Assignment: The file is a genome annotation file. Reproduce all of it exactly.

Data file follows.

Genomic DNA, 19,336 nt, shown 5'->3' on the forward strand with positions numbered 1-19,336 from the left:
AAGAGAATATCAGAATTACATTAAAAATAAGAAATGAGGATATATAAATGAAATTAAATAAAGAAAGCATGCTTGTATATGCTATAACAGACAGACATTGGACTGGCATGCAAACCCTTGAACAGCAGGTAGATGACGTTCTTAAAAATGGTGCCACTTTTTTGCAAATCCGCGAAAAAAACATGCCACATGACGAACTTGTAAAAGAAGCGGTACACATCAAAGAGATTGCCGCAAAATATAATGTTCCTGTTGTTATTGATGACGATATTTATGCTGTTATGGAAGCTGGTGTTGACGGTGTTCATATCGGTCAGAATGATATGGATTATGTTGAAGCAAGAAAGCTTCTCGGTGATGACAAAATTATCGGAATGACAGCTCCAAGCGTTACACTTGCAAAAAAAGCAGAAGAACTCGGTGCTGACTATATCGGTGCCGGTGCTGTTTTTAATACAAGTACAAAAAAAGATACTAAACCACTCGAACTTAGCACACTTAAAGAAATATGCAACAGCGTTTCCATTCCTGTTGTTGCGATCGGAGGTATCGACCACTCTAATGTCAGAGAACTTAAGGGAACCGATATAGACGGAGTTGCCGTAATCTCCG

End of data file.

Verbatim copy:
Genomic DNA, 19,336 nt, shown 5'->3' on the forward strand with positions numbered 1-19,336 from the left:
AAGAGAATATCAGAATTACATTAAAAATAAGAAATGAGGATATATAAATGAAATTAAATAAAGAAAGCATGCTTGTATATGCTATAACAGACAGACATTGGACTGGCATGCAAACCCTTGAACAGCAGGTAGATGACGTTCTTAAAAATGGTGCCACTTTTTTGCAAATCCGCGAAAAAAACATGCCACATGACGAACTTGTAAAAGAAGCGGTACACATCAAAGAGATTGCCGCAAAATATAATGTTCCTGTTGTTATTGATGACGATATTTATGCTGTTATGGAAGCTGGTGTTGACGGTGTTCATATCGGTCAGAATGATATGGATTATGTTGAAGCAAGAAAGCTTCTCGGTGATGACAAAATTATCGGAATGACAGCTCCAAGCGTTACACTTGCAAAAAAAGCAGAAGAACTCGGTGCTGACTATATCGGTGCCGGTGCTGTTTTTAATACAAGTACAAAAAAAGATACTAAACCACTCGAACTTAGCACACTTAAAGAAATATGCAACAGCGTTTCCATTCCTGTTGTTGCGATCGGAGGTATCGACCACTCTAATGTCAGAGAACTTAAGGGAACCGATATAGACGGAGTTGCCGTAATCTCCG